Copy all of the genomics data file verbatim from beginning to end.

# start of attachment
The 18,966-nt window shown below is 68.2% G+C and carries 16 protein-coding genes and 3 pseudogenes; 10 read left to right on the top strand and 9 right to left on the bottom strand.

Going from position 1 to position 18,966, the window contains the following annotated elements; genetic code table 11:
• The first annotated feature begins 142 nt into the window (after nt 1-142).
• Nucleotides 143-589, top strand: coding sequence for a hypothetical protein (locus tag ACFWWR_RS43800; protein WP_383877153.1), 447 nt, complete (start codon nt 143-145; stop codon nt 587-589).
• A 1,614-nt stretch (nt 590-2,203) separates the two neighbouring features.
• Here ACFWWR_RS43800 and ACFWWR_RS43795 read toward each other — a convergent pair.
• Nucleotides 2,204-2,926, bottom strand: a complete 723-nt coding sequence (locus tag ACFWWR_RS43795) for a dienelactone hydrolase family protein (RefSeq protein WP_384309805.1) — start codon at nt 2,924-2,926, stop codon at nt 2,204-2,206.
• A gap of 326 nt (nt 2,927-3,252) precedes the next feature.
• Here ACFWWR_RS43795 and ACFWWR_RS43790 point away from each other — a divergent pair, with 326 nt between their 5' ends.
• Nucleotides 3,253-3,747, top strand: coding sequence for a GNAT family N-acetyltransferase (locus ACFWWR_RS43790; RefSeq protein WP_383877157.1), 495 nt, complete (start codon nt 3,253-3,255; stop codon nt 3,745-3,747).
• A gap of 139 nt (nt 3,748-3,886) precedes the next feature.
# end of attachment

The 18,966-nt window shown below is 68.2% G+C and carries 16 protein-coding genes and 3 pseudogenes; 10 read left to right on the top strand and 9 right to left on the bottom strand.

Going from position 1 to position 18,966, the window contains the following annotated elements; genetic code table 11:
• The first annotated feature begins 142 nt into the window (after nt 1-142).
• Nucleotides 143-589, top strand: coding sequence for a hypothetical protein (locus tag ACFWWR_RS43800; protein WP_383877153.1), 447 nt, complete (start codon nt 143-145; stop codon nt 587-589).
• A 1,614-nt stretch (nt 590-2,203) separates the two neighbouring features.
• Here ACFWWR_RS43800 and ACFWWR_RS43795 read toward each other — a convergent pair.
• Nucleotides 2,204-2,926, bottom strand: a complete 723-nt coding sequence (locus tag ACFWWR_RS43795) for a dienelactone hydrolase family protein (RefSeq protein WP_384309805.1) — start codon at nt 2,924-2,926, stop codon at nt 2,204-2,206.
• A gap of 326 nt (nt 2,927-3,252) precedes the next feature.
• Here ACFWWR_RS43795 and ACFWWR_RS43790 point away from each other — a divergent pair, with 326 nt between their 5' ends.
• Nucleotides 3,253-3,747, top strand: coding sequence for a GNAT family N-acetyltransferase (locus ACFWWR_RS43790; RefSeq protein WP_383877157.1), 495 nt, complete (start codon nt 3,253-3,255; stop codon nt 3,745-3,747).
• A gap of 139 nt (nt 3,748-3,886) precedes the next feature.